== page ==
“One minute,” the tourney official announced.

Weber’s flushed face, hoarseness and measured pace suggested that the trials of recent months had truly taken a toll. With each query, he tried to maintain a sense of normalcy.

But when asked about the support he’s received throughout his challenges this season, Weber’s eyes welled up, his voice cracked and tears collected on the bottom rim of his eyelids.

“I can’t explain to you how many people have contacted me. I mean, literally thousands. Guys who don’t even know me,” Weber said.

“We’re going to be closing the Illinois locker room,” the Big Ten tournament official announced again.

Weber’s remarks concluded with talk of a meeting with Illinois athletic director Mike Thomas. No specifics. A brief smile.

And with that, Weber walked into a room and closed the door, unsure of his fate.

(Read full post)

Rapid Reaction: Iowa 64, Illinois 61

March, 8, 2012
3/08/12
12:50
PM CT

Overview: Both Iowa and Illinois entered the Big Ten tournament in need of a championship to earn a trip to the Big Dance. Iowa had managed to impress in stretches this season (the Hawkeyes swept Wisconsin) and was mentioned as a sleeper in the buildup to the Big Ten tournament. Illinois, however, had fallen on hard times. The Illini had lost 11 of their past 13 -- a stretch that might cost Bruce Weber his job -- prior to Thursday’s 64-61 loss to Iowa.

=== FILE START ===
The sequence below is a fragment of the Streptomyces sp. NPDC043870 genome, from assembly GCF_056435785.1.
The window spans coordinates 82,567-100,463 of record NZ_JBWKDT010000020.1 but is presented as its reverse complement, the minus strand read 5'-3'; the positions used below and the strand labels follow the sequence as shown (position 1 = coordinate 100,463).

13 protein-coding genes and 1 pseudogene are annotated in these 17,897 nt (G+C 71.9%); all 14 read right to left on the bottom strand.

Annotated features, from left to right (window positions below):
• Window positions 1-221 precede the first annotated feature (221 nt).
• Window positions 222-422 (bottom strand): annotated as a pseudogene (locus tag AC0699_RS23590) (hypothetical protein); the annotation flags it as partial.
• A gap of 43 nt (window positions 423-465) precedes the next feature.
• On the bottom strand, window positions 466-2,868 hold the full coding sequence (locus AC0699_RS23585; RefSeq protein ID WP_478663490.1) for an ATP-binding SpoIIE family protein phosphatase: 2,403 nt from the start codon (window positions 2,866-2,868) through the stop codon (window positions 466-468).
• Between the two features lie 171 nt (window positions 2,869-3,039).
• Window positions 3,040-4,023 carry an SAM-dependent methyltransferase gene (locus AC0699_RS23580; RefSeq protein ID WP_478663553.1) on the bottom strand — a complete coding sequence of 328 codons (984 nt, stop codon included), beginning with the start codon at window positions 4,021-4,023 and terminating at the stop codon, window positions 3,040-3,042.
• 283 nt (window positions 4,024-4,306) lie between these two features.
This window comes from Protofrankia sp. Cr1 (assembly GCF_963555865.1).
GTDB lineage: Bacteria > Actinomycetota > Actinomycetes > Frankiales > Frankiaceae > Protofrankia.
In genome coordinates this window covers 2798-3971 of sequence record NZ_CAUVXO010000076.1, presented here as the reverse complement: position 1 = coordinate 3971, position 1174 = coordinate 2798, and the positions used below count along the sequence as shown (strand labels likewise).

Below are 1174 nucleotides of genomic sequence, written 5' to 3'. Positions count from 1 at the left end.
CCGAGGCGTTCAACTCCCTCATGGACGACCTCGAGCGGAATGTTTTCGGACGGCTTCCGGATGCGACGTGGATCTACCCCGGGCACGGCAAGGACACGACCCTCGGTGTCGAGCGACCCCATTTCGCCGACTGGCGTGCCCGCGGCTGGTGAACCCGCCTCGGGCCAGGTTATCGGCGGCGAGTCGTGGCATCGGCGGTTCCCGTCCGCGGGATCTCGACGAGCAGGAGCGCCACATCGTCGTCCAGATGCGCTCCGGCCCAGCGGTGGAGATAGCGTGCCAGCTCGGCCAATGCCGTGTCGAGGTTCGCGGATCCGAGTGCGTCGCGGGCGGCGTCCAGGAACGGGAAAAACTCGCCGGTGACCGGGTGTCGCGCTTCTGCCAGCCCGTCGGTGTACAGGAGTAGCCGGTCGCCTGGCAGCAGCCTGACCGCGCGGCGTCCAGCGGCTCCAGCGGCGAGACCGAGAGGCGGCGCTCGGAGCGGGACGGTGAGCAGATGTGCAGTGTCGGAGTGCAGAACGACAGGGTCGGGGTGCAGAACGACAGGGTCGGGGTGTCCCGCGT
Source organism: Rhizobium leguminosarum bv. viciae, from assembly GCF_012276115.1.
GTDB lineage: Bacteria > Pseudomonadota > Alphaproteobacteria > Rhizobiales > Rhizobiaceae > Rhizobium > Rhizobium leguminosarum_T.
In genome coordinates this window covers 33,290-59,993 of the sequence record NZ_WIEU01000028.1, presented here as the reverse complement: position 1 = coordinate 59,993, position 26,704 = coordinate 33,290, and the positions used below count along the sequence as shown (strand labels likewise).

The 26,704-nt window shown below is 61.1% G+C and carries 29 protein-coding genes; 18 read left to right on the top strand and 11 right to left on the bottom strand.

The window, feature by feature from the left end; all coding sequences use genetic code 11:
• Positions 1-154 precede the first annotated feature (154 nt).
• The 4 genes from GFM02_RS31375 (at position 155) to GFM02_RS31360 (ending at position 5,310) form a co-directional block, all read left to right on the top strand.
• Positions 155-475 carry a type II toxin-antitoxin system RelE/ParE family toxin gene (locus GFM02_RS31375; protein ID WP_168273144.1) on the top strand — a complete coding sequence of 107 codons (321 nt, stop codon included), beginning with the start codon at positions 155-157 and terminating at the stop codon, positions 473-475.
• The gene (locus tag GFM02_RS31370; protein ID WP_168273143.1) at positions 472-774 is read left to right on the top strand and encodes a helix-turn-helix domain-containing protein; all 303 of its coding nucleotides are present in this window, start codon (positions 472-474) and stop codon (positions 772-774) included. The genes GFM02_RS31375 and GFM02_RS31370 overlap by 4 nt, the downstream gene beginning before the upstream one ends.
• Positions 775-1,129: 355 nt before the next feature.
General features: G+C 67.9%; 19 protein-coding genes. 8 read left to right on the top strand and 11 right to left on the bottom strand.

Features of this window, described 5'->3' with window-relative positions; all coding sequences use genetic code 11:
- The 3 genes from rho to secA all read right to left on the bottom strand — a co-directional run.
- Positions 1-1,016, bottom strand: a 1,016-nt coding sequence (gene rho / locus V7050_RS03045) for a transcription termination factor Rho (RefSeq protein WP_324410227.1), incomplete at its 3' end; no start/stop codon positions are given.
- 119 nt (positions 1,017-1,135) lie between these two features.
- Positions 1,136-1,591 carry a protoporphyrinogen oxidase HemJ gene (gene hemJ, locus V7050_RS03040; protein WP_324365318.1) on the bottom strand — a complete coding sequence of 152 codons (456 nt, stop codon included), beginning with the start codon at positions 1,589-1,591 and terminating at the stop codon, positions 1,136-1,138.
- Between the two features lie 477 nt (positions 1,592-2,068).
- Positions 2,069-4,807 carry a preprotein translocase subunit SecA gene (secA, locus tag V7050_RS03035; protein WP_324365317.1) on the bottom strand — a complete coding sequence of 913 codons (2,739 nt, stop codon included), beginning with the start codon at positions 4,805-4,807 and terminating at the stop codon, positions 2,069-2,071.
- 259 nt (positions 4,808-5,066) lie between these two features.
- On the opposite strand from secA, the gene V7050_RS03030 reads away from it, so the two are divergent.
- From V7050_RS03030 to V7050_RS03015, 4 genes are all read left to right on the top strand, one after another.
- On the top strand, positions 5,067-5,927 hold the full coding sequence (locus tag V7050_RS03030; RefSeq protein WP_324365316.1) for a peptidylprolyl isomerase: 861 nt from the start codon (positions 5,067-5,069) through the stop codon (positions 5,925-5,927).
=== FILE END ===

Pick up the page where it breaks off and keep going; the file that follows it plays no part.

After a back-and-forth first half that featured a 50 percent shooting clip for Illinois and a 46 percent mark for Iowa (Illinois had a 31-27 lead at halftime after a D.J. Richardson 3-pointer at the buzzer), Illinois stormed out to a 40-33 advantage just minutes in the second half. But Iowa returned fire with a 22-8 run that gave the Hawkeyes a 55-48 advantage midway through the second half.

It was just a four-point game in the final minute, and a crucial Iowa turnover seemed to put Illinois in a position to change the outcome. But the Illini coughed the ball up before they could do anything with that vital possession. Joseph Bertrand hit a 3-pointer with 16.1 seconds to play, cutting Iowa’s lead to one (62-61). But a pair of free throws by Matt Gatens put the Hawkeyes ahead again by three.

Turning point: The Illini appeared to possess a little mojo at the start of the second half, but Gatens squashed that momentum with a pair of crucial buckets near the 14-minute mark. Gatens hit a deep three, then dunked off a turnover on the other end. The game turned off that stretch. Iowa began playing with more vigor, which led to the run that turned the game in the Hawkeyes’ favor.